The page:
I for one would not mind that people who want to commute on bikes will actually be forced to get a proper license and that police will start actively enforcing and ticketing them (as well as having a license plate that will allow people to call in and complain).


> I've been by far hit/forcibly stopped/run out of my path by bikes (and other non-motored or low powered vehicles) than by cars.

Would you rather be hit by 3 bikes or by one car?


At city traffic speeds I'll take the car. It's heavy but it's also a big flat object and I will land on the bonnet.

Bikes are nasty jagged pointy things which will impart huge forces to randomly chosen parts of your body with a piece of metal.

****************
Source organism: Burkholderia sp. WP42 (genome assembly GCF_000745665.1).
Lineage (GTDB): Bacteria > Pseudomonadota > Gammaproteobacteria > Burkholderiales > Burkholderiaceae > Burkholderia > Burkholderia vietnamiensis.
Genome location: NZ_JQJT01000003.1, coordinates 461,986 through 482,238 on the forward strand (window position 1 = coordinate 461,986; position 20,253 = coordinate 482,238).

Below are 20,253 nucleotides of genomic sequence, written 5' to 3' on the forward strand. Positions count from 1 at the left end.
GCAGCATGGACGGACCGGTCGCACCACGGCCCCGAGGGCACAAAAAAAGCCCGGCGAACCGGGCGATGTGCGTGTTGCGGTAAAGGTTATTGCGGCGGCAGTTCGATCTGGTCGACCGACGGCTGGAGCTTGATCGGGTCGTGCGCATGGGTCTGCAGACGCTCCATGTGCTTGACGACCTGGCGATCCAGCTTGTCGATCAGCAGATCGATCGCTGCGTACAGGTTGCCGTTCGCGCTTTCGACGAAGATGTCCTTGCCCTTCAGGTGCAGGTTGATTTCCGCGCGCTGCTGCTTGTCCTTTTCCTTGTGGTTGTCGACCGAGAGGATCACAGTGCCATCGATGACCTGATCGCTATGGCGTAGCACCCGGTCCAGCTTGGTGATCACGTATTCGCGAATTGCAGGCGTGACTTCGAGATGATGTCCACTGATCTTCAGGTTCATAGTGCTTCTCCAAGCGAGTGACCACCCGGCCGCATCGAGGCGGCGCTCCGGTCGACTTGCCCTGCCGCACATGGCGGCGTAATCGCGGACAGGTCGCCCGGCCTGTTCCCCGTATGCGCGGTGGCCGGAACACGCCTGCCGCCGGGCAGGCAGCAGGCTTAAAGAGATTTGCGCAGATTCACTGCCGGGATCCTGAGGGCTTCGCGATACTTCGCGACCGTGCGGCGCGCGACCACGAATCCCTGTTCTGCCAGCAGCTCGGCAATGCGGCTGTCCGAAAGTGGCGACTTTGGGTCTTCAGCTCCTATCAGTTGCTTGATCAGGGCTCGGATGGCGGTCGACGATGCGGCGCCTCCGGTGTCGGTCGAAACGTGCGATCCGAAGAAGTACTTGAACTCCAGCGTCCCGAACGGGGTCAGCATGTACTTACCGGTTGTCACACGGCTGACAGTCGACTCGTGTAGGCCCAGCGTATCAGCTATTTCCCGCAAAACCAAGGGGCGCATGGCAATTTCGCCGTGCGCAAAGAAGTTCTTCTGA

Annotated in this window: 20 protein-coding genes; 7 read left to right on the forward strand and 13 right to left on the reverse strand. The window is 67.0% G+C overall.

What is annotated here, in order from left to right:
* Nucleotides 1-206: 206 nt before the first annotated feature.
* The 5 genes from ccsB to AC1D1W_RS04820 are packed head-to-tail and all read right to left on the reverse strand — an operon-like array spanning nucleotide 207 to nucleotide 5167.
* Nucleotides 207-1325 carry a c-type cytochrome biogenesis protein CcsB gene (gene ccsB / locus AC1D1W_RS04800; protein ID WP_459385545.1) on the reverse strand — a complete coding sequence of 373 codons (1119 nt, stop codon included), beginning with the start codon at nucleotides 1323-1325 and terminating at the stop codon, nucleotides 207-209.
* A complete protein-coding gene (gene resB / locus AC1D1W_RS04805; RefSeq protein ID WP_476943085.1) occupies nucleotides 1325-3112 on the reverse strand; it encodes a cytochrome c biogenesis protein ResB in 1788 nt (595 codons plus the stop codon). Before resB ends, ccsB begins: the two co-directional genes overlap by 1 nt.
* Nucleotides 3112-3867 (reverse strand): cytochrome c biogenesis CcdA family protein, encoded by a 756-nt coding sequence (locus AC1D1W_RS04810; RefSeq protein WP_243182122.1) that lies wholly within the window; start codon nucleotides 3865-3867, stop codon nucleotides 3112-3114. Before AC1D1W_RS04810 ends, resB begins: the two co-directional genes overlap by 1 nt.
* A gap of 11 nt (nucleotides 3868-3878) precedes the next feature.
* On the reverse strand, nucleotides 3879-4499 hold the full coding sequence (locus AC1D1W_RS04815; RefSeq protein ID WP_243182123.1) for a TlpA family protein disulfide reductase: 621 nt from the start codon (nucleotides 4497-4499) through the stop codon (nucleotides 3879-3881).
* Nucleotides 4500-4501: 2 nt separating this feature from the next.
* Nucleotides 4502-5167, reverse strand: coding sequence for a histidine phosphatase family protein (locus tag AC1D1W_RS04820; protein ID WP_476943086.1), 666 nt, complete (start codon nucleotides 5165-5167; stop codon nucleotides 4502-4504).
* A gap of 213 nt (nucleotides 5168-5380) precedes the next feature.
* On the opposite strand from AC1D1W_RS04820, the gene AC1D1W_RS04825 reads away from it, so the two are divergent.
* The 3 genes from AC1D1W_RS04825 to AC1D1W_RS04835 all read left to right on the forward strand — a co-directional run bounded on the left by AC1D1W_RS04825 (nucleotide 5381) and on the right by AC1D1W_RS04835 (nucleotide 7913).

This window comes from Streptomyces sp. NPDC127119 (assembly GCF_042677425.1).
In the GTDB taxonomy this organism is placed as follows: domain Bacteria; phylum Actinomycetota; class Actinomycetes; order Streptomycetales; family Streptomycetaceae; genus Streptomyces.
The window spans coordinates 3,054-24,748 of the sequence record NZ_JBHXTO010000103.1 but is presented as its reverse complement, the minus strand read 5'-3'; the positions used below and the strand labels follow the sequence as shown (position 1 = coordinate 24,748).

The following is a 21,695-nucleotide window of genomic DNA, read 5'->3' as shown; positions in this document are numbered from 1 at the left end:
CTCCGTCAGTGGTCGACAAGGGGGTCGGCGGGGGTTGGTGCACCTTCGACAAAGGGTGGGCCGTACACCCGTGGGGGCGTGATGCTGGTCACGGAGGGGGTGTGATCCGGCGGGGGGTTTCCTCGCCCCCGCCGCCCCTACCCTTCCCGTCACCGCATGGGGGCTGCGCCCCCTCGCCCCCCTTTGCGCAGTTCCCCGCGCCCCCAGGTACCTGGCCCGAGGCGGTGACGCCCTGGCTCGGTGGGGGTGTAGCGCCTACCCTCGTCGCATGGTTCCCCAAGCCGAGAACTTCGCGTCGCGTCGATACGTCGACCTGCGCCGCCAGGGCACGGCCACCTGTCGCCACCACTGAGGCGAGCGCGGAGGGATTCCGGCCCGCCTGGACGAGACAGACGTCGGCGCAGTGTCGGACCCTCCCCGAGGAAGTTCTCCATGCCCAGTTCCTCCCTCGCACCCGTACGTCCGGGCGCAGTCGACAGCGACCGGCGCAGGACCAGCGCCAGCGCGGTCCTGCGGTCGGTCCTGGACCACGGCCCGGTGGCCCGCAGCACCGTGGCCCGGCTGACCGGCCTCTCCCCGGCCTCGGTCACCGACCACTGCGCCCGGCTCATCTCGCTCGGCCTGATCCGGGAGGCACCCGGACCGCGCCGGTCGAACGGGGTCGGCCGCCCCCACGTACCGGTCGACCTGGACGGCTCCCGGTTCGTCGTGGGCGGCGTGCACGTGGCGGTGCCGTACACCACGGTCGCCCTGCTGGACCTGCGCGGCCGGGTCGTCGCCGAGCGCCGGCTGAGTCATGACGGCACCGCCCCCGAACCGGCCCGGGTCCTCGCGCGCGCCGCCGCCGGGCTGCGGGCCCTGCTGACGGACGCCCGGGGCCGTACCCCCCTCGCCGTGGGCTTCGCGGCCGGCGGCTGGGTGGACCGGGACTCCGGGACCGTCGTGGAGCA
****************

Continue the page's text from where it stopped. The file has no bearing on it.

Would you rather be hit by a baseball ball pitched by a professional player or by a bullet?

I don't have to get hit by either, as an "endangered pedestrian" I have the priority on the sidewalk, and while crossing the street which bike riders constantly ignore, stay in the bike lane, respect give way signs, red signal means no even if you are a bike and you can squish in, the cross walk isn't there for you to make an easy u-turn and the sidewalk isn't there for you for as long as you are seated in the bike.


This is absolutely correct. Entirely too many people pose these false dichotomy questions.

If you have wheels, you belong on the streets. Bicycles and motorcycles must assert themselves on the road. Never allow a car or a truck to share a lane with you. Never let another bike share a lane with you either. Never ride a bike on the shoulder. Never sneak through a red light (well use common sense on this one).